All in all, not a bad haul, eh? I think the three titles speak for themselves: sealed, pristine new pieces, not promos or cutouts and definitely not bargain bin leftovers. As I said in my video, the Jackson Scott record didn’t knock me out when I heard it a couple of years ago, but it’s still not a dog. And as I have always dug titles on the Ubiquity label, I am eager to spin the 2-LP Rewind!, what with its eclectic roster of funk and downtempo DJs and musicians serving up an even more eclectic selection of covers, among them Nuspirit Helsinki tackling Led Zep’s “No Quarter,” The Randy Watson Experience (aka ?uestlove and friends) covering Sting’s “Be Still My Waiting Heart” and Danish duo Owusu & Hannibal for—get this—Beach Boys classic “Caroline No.” Regarding the Son Lux platter: I was definitely already a fan and I had definitely not heard the album because it’s not even two months old yet, having been released in late June! Toto, we’re not in moldy ‘70s territory anymore.
As with the previous shipment there was a nice note enclosed from my personal curator, Teal, and it suggested that she did indeed eyeball my VNYL profile to see how she might line up the records with my tastes. “Saw you listen to Little Richard on Spotify,” she wrote, “so think you’ll really enjoy Rewind! 5, an amazing soul compilation… Gave you Son Lux, a post-rock project and rally promising up and comer.” (I had listed post-rock among my “likes” on my profile.)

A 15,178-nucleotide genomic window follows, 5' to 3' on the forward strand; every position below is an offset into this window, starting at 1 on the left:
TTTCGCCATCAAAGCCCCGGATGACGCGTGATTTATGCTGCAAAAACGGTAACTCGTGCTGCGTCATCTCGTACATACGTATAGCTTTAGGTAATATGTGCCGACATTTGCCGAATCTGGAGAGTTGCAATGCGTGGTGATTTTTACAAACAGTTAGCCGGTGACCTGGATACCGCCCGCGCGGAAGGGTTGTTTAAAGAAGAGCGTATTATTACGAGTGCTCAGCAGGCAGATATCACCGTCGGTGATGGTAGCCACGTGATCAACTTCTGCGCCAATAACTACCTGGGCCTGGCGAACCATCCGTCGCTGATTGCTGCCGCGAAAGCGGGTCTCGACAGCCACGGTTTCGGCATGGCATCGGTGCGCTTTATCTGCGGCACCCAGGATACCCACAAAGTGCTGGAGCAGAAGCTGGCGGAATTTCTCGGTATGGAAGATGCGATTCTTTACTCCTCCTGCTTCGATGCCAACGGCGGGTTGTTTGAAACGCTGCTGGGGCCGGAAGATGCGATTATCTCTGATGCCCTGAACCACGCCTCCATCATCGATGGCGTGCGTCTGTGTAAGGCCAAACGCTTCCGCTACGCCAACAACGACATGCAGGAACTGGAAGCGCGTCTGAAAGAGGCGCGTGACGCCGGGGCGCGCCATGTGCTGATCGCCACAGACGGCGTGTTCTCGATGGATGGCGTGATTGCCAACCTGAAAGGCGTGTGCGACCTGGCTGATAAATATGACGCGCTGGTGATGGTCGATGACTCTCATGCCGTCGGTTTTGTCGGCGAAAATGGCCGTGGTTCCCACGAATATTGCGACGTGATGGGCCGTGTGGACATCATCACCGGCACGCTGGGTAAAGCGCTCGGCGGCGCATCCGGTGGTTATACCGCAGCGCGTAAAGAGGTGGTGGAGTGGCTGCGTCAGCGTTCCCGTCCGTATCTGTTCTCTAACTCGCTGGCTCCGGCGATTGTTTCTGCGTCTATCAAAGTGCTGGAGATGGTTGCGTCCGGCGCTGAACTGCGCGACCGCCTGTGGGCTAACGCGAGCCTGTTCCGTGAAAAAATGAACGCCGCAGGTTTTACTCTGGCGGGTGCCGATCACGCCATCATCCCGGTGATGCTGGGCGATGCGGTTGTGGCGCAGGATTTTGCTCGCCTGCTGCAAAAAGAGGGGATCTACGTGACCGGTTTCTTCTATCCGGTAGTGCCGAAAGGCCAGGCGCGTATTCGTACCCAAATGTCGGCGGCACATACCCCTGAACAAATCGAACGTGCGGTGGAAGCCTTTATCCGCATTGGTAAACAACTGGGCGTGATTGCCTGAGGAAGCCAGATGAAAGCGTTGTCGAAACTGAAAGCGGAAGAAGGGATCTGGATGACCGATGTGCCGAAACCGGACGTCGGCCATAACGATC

Big salute to you this time, Teal, and hope there are no hard feelings from my comments a few months ago. I’m not going to be stingy with my kudos here, either, and plan to report back to some of the same correspondents and outlets that I interacted with for my initial commentary. Admittedly, while I’m definitely not eating my words from before—they remain accurate, I believe, and where I engaged in speculation I clearly labeled it as such—I am choosing to believe, for the time being at least, that Round #1 represented an extreme case of growing pains, and for Round #2 the VNYL crew made a concerted effort to up their game, and succeeded.
But Round #3 looms, and I am about to head over to my VNYL account to select my #vibes for it. Leaning towards either #lazysunday or #danceparty this time. What will I get in the mail in (hopefully) another month? Well, that recent deluxe box for the reissue of the Stones’ Sticky Fingers sure seems mighty appealing, hint-hint. But who knows? As the saying goes… to be continued…
Fred Mills is the editor of BLURT. Extra thanks to Elijah Mills for the camera work. There will be a #poolparty in your honor very soon, bruh.